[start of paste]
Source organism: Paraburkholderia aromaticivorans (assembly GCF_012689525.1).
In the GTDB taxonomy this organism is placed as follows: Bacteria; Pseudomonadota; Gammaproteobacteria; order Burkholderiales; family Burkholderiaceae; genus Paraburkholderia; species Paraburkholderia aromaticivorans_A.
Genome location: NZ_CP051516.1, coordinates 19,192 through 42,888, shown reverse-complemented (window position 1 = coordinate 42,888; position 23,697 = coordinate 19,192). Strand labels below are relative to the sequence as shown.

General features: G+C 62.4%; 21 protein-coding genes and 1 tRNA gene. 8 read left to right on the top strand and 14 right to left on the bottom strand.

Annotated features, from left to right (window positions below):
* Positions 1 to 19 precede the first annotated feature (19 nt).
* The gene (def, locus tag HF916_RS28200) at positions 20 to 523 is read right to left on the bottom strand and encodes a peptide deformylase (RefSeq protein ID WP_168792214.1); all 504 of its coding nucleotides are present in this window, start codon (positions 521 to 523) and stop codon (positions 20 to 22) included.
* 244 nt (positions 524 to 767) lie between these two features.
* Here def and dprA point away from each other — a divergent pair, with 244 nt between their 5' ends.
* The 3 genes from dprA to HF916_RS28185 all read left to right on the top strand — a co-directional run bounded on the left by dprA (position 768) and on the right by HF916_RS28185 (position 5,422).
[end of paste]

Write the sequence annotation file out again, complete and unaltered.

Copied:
Source organism: Paraburkholderia aromaticivorans (assembly GCF_012689525.1).
In the GTDB taxonomy this organism is placed as follows: Bacteria; Pseudomonadota; Gammaproteobacteria; order Burkholderiales; family Burkholderiaceae; genus Paraburkholderia; species Paraburkholderia aromaticivorans_A.
Genome location: NZ_CP051516.1, coordinates 19,192 through 42,888, shown reverse-complemented (window position 1 = coordinate 42,888; position 23,697 = coordinate 19,192). Strand labels below are relative to the sequence as shown.

General features: G+C 62.4%; 21 protein-coding genes and 1 tRNA gene. 8 read left to right on the top strand and 14 right to left on the bottom strand.

Annotated features, from left to right (window positions below):
* Positions 1 to 19 precede the first annotated feature (19 nt).
* The gene (def, locus tag HF916_RS28200) at positions 20 to 523 is read right to left on the bottom strand and encodes a peptide deformylase (RefSeq protein ID WP_168792214.1); all 504 of its coding nucleotides are present in this window, start codon (positions 521 to 523) and stop codon (positions 20 to 22) included.
* 244 nt (positions 524 to 767) lie between these two features.
* Here def and dprA point away from each other — a divergent pair, with 244 nt between their 5' ends.
* The 3 genes from dprA to HF916_RS28185 all read left to right on the top strand — a co-directional run bounded on the left by dprA (position 768) and on the right by HF916_RS28185 (position 5,422).